And she didn’t talk about that little boy to anyone in town, wouldn’t say a word..till one day about six months or so after the death, she’s in here an’ the old man asks her how’s it going and she looks all perky and bright and has this little smile on her face and says:

“Guess what, Kurt?”

“What?” says the old man while he’s packin’ the groceries into a box.

“I’m expecting.” She blushes and smiles that little smile.

 “Well that’s grand!” Says the old man and he slaps her on the back gentle like and gives her encouragement like on the turn around in events and that’s that…Till we find out it’s all a tale she’s invented in her head..the shock people said…the shock…and she’d get around town telling everyone she was expecting a little baby boy in the summer and she’d pat her swelling tummy only it was a pillow she’d put under her dress and she’d smile and say she was expecting a baby boy in the summer.”

The storekeeper sighed and shook his head.

“I take me hat off to some people, the way they carry hurt around with them. Some can shake it off quicker than others, though it doesn’t hurt any less, but others stretch that hurt out over months, years till it becomes almost a habit…I don’t know where some people get the strength.” He sighed and rubbed his thighs again.

“Well she got about like that for months so that we all got used to her and just used to humour her along in sympathy, it’d been a real shock to her and we could sympathise…all we could do really, I ‘spose…

Anyway we were in here one day and Janet Green was shopping down the aisle there with her pillow under her dress and her green string bag on her arm. I was stacking the shelves just over there an’ my old man was at the counter serving Mrs Turner who’d not long before had a baby herself. She and the old man were laughing and chaffing each other and she had her back to the store while she rocked the pram to and fro with the baby inside and a bundle of fresh nappies folded at the end of the pram. She and the old man were giggling over something when Janet Green comes out of the aisle between the rows of shelves and spots the pram and she stops and stares an’ a puzzled look came over her face, I could see it all as I was just there, but I don’t think she even saw me. I don’t think she saw anyone in the entire store. She stopped and looked with that green string bag hangin’ from her arm and she went slowly to the pram so I thought she was going to touch the baby, instead she slowly, gently picked up one of those folded nappies, puzzled like, she gazes at it and then raised it slowly up to her face with her hand and then with both hands like this she caressed her cheek with it, just rubbed it over her cheek like this as though she was in a trance..well the old man happened to look over his shoulder sort of and stopped talking suddenly and then after a sec’ just touched Mrs Turner gently on the shoulder to get her attention and not to alarm her at the same time an’ Mrs Turner looked around slowly and the old man stared and Janet Green was there with her eyes closed an’ that fresh soft nappy pressed against her cheek and then a big tear slowly crept out of her shut eyes and then another till she seemed to go weak all over an’ started to shake in the shoulders like people do when they cry but she wasn’t crying out loud, just shaking in the shoulders so the old man comes quickly around the counter without a word and just took her in his arms and she just sort of broke down in great big breathless heaving sobs, her mouth agape but not a sound, just a sort of gasping for breath and she held her arms around Dad with her fists clenching and unclenching behind his back and her head on his shoulder and she just kept on saying over and over..”Kurt…oh Kurt…oh Kurt.” like she was trying to tell how much it hurt and the old man was saying “It’s alright Janet, it’s alright now.” and I was behind the old man and I watched as a big tear rolled down her cheek and dropped onto his shoulder and ran down the back of his vest and then stopped and stayed there and glowed like a little shining jewel in the middle of his back.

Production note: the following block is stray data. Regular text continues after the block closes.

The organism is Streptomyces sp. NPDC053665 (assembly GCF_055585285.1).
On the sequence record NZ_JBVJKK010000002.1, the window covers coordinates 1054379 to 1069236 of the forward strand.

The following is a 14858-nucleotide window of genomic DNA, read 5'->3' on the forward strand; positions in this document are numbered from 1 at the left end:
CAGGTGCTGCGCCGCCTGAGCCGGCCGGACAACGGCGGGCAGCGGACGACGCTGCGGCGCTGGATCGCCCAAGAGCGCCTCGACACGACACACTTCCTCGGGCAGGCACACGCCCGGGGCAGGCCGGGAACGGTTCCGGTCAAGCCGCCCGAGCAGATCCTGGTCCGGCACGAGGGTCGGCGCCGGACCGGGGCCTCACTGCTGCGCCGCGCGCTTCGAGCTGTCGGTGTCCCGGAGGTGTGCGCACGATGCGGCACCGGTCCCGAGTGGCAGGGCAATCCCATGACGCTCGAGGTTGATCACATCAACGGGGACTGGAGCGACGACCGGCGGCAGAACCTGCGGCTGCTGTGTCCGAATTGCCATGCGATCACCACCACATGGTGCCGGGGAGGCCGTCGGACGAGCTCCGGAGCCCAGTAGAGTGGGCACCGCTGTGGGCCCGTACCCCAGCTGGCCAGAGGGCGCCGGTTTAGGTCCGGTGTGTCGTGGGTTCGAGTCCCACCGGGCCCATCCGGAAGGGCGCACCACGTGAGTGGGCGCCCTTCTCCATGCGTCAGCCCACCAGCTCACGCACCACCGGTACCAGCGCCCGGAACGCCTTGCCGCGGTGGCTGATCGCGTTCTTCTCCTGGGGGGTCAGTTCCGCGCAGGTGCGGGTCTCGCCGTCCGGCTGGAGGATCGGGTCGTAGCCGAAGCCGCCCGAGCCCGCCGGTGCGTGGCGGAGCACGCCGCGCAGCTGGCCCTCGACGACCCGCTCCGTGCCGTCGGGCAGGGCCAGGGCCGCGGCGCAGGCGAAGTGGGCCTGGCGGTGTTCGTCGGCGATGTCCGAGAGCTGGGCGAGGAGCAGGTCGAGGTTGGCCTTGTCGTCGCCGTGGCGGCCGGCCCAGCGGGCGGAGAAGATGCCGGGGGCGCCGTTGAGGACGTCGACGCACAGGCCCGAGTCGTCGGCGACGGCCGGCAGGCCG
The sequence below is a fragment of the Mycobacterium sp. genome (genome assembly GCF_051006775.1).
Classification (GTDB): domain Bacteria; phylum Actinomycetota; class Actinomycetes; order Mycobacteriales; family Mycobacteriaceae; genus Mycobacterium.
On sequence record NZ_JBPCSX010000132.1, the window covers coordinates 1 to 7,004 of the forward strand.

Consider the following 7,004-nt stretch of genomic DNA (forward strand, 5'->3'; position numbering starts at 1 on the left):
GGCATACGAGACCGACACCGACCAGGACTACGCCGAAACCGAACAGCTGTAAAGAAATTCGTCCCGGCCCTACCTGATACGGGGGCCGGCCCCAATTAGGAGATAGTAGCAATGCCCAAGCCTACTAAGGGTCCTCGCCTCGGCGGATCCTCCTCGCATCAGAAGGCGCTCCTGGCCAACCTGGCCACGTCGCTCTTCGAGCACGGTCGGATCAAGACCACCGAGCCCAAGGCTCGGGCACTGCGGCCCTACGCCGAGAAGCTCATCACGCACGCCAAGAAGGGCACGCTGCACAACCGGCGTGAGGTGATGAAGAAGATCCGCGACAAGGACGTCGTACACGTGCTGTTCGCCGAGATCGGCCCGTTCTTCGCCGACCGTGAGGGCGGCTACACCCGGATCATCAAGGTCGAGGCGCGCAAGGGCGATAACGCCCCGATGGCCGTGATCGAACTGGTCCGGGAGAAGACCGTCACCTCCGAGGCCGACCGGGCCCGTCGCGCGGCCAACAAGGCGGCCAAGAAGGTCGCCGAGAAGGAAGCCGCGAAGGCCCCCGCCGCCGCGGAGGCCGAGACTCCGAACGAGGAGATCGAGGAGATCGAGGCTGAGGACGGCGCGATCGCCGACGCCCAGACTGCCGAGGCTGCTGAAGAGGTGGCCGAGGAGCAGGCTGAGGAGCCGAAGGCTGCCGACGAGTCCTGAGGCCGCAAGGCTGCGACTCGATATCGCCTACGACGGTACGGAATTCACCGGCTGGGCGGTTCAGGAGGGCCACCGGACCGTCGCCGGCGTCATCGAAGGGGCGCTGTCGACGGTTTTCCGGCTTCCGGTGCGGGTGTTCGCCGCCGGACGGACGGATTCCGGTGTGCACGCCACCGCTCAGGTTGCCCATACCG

“Well, that was sixty year ago now and she had a couple of kids after that and lived to regret it like the rest of us I ‘spose eh! But she was crook for a while there but she came good again.”

Hans Bulmer stood up and strolled over to the window looking out at the sky.

“Looks as if the weather is going to close back in, we might be in for another wet night.”

Outside, the big wooly clouds gradually closed over and shut out the afternoon sun. The storekeeper shot a glance over his shoulder.

“Didja fix that leak they had in the kitchen roof?” he asked.

On Empathy, Sympathy and our Pets.

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In these days of  the news of so much brutality in many places in the world, of  domestic violence, military massacres or social collapse in far away places or here in our own backyard, it may appear self-indulgent and facile to shed a tear or two for the loss of a domestic pet when we can but turn our gaze away from the hurt of humanity. An indulgence of sympathy some would say.

But there is the thing about a knowledge of love and affection. I believe we as humans are born with the innocence of love already in our self, while affection is a thing that can grow in our hearts..There is the interpretation that affection can be a stepping stone toward love..which is true, I’d say, but love is not a learned thing but a indelible emotion of the human be capable of love is to be human.

The same with empathy and sympathy..With all those suffering peoples we see every day on the news, there is both empathy and sympathy..I would say that the combination of those emotions as between the separation of those emotions is the major difference between the Right and the Left persuasions of societies…:

“To sum up the differences between the most commonly used meanings of these two terms: sympathy is feeling compassion, sorrow, or pity for the hardships that another person encounters, while empathy is putting yourself in the shoes of another.”